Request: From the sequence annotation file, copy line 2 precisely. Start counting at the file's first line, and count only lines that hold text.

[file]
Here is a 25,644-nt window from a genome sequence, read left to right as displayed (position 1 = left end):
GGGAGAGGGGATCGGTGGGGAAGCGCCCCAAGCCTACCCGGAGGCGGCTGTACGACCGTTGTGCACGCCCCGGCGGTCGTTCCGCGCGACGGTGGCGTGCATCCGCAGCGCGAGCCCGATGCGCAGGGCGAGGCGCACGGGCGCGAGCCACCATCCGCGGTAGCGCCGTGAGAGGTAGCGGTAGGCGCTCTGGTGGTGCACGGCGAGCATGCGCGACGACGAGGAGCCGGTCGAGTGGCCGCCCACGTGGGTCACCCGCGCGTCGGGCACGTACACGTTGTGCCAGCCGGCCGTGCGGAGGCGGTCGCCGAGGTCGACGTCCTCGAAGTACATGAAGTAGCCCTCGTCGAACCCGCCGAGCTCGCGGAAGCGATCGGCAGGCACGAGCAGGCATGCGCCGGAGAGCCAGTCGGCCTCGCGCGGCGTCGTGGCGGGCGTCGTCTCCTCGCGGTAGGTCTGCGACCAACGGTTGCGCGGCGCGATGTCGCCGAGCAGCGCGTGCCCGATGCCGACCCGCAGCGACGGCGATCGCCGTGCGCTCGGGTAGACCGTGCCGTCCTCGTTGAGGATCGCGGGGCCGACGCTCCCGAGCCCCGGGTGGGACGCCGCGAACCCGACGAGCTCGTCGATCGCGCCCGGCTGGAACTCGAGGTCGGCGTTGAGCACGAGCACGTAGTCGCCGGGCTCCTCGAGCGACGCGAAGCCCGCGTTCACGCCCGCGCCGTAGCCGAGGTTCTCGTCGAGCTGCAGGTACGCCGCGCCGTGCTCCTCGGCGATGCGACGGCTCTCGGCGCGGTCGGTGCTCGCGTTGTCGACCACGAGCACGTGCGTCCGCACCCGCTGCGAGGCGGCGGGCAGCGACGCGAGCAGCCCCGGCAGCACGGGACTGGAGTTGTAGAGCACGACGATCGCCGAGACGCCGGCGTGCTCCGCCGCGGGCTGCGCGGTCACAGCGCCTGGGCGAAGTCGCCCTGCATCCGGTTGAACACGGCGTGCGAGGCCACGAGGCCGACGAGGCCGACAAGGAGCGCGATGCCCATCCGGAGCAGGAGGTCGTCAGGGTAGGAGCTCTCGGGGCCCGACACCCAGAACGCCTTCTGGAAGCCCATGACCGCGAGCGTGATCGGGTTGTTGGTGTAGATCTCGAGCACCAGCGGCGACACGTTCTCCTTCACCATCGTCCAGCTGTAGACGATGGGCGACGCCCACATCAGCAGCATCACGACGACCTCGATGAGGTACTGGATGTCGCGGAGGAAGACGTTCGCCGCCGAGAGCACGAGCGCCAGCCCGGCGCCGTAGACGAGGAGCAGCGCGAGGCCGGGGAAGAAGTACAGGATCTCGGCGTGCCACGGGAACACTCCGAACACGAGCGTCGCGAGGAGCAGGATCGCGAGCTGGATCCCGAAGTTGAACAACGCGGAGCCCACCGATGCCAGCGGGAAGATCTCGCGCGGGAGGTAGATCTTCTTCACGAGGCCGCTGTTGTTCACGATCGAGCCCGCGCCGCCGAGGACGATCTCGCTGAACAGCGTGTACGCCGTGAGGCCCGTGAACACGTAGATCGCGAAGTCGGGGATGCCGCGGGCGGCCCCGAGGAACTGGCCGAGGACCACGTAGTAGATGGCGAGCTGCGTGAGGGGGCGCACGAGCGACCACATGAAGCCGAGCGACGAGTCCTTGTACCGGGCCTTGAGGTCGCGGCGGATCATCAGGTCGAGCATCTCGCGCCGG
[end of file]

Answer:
GGGAGAGGGGATCGGTGGGGAAGCGCCCCAAGCCTACCCGGAGGCGGCTGTACGACCGTTGTGCACGCCCCGGCGGTCGTTCCGCGCGACGGTGGCGTGCATCCGCAGCGCGAGCCCGATGCGCAGGGCGAGGCGCACGGGCGCGAGCCACCATCCGCGGTAGCGCCGTGAGAGGTAGCGGTAGGCGCTCTGGTGGTGCACGGCGAGCATGCGCGACGACGAGGAGCCGGTCGAGTGGCCGCCCACGTGGGTCACCCGCGCGTCGGGCACGTACACGTTGTGCCAGCCGGCCGTGCGGAGGCGGTCGCCGAGGTCGACGTCCTCGAAGTACATGAAGTAGCCCTCGTCGAACCCGCCGAGCTCGCGGAAGCGATCGGCAGGCACGAGCAGGCATGCGCCGGAGAGCCAGTCGGCCTCGCGCGGCGTCGTGGCGGGCGTCGTCTCCTCGCGGTAGGTCTGCGACCAACGGTTGCGCGGCGCGATGTCGCCGAGCAGCGCGTGCCCGATGCCGACCCGCAGCGACGGCGATCGCCGTGCGCTCGGGTAGACCGTGCCGTCCTCGTTGAGGATCGCGGGGCCGACGCTCCCGAGCCCCGGGTGGGACGCCGCGAACCCGACGAGCTCGTCGATCGCGCCCGGCTGGAACTCGAGGTCGGCGTTGAGCACGAGCACGTAGTCGCCGGGCTCCTCGAGCGACGCGAAGCCCGCGTTCACGCCCGCGCCGTAGCCGAGGTTCTCGTCGAGCTGCAGGTACGCCGCGCCGTGCTCCTCGGCGATGCGACGGCTCTCGGCGCGGTCGGTGCTCGCGTTGTCGACCACGAGCACGTGCGTCCGCACCCGCTGCGAGGCGGCGGGCAGCGACGCGAGCAGCCCCGGCAGCACGGGACTGGAGTTGTAGAGCACGACGATCGCCGAGACGCCGGCGTGCTCCGCCGCGGGCTGCGCGGTCACAGCGCCTGGGCGAAGTCGCCCTGCATCCGGTTGAACACGGCGTGCGAGGCCACGAGGCCGACGAGGCCGACAAGGAGCGCGATGCCCATCCGGAGCAGGAGGTCGTCAGGGTAGGAGCTCTCGGGGCCCGACACCCAGAACGCCTTCTGGAAGCCCATGACCGCGAGCGTGATCGGGTTGTTGGTGTAGATCTCGAGCACCAGCGGCGACACGTTCTCCTTCACCATCGTCCAGCTGTAGACGATGGGCGACGCCCACATCAGCAGCATCACGACGACCTCGATGAGGTACTGGATGTCGCGGAGGAAGACGTTCGCCGCCGAGAGCACGAGCGCCAGCCCGGCGCCGTAGACGAGGAGCAGCGCGAGGCCGGGGAAGAAGTACAGGATCTCGGCGTGCCACGGGAACACTCCGAACACGAGCGTCGCGAGGAGCAGGATCGCGAGCTGGATCCCGAAGTTGAACAACGCGGAGCCCACCGATGCCAGCGGGAAGATCTCGCGCGGGAGGTAGATCTTCTTCACGAGGCCGCTGTTGTTCACGATCGAGCCCGCGCCGCCGAGGACGATCTCGCTGAACAGCGTGTACGCCGTGAGGCCCGTGAACACGTAGATCGCGAAGTCGGGGATGCCGCGGGCGGCCCCGAGGAACTGGCCGAGGACCACGTAGTAGATGGCGAGCTGCGTGAGGGGGCGCACGAGCGACCACATGAAGCCGAGCGACGAGTCCTTGTACCGGGCCTTGAGGTCGCGGCGGATCATCAGGTCGAGCATCTCGCGCCGG